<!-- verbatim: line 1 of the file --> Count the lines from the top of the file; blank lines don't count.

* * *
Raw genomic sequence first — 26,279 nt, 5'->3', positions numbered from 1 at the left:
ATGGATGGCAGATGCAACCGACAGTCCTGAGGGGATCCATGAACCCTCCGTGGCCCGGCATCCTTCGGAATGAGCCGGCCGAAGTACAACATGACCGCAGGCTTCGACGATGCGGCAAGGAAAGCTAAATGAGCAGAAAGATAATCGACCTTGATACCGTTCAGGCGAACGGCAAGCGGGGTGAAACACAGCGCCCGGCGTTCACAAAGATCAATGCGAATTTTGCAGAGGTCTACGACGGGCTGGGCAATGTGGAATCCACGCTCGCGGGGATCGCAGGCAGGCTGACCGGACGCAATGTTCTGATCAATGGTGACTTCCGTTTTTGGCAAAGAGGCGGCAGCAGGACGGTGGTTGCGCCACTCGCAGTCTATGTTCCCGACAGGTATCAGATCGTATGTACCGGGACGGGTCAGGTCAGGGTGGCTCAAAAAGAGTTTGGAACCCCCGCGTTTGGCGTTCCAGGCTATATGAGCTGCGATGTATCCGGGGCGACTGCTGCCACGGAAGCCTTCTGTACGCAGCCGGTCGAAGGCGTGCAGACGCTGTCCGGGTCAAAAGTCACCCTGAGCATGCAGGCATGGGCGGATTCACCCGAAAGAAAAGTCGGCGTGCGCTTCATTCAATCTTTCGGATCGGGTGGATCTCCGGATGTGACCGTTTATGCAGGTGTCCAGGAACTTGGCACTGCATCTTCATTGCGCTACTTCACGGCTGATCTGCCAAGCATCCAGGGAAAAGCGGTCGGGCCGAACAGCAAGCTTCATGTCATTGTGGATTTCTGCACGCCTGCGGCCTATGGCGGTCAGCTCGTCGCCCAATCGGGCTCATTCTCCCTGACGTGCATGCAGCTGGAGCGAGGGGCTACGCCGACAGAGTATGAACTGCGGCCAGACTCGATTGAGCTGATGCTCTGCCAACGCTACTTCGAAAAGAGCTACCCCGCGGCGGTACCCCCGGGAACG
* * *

Raw genomic sequence first — 26,279 nt, 5'->3', positions numbered from 1 at the left: